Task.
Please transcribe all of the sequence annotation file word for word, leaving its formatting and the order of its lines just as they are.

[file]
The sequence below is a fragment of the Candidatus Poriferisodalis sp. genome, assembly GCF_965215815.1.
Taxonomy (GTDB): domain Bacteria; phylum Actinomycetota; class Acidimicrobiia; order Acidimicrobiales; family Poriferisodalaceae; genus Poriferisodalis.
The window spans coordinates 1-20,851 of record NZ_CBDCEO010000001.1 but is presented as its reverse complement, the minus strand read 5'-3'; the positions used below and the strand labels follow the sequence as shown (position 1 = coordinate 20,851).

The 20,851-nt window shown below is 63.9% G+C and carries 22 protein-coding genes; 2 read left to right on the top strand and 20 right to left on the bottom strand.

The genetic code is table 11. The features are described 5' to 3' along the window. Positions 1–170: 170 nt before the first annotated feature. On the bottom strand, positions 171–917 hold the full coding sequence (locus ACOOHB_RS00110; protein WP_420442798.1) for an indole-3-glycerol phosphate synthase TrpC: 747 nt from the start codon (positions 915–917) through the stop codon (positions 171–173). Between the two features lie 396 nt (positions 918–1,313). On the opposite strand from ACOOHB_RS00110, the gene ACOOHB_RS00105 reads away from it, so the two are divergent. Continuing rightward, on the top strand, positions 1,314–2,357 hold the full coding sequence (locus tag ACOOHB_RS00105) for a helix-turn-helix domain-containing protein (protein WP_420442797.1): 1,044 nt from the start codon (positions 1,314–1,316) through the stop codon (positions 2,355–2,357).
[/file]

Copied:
The sequence below is a fragment of the Candidatus Poriferisodalis sp. genome, assembly GCF_965215815.1.
Taxonomy (GTDB): domain Bacteria; phylum Actinomycetota; class Acidimicrobiia; order Acidimicrobiales; family Poriferisodalaceae; genus Poriferisodalis.
The window spans coordinates 1-20,851 of record NZ_CBDCEO010000001.1 but is presented as its reverse complement, the minus strand read 5'-3'; the positions used below and the strand labels follow the sequence as shown (position 1 = coordinate 20,851).

The 20,851-nt window shown below is 63.9% G+C and carries 22 protein-coding genes; 2 read left to right on the top strand and 20 right to left on the bottom strand.

The genetic code is table 11. The features are described 5' to 3' along the window. Positions 1–170: 170 nt before the first annotated feature. On the bottom strand, positions 171–917 hold the full coding sequence (locus ACOOHB_RS00110; protein WP_420442798.1) for an indole-3-glycerol phosphate synthase TrpC: 747 nt from the start codon (positions 915–917) through the stop codon (positions 171–173). Between the two features lie 396 nt (positions 918–1,313). On the opposite strand from ACOOHB_RS00110, the gene ACOOHB_RS00105 reads away from it, so the two are divergent. Continuing rightward, on the top strand, positions 1,314–2,357 hold the full coding sequence (locus tag ACOOHB_RS00105) for a helix-turn-helix domain-containing protein (protein WP_420442797.1): 1,044 nt from the start codon (positions 1,314–1,316) through the stop codon (positions 2,355–2,357).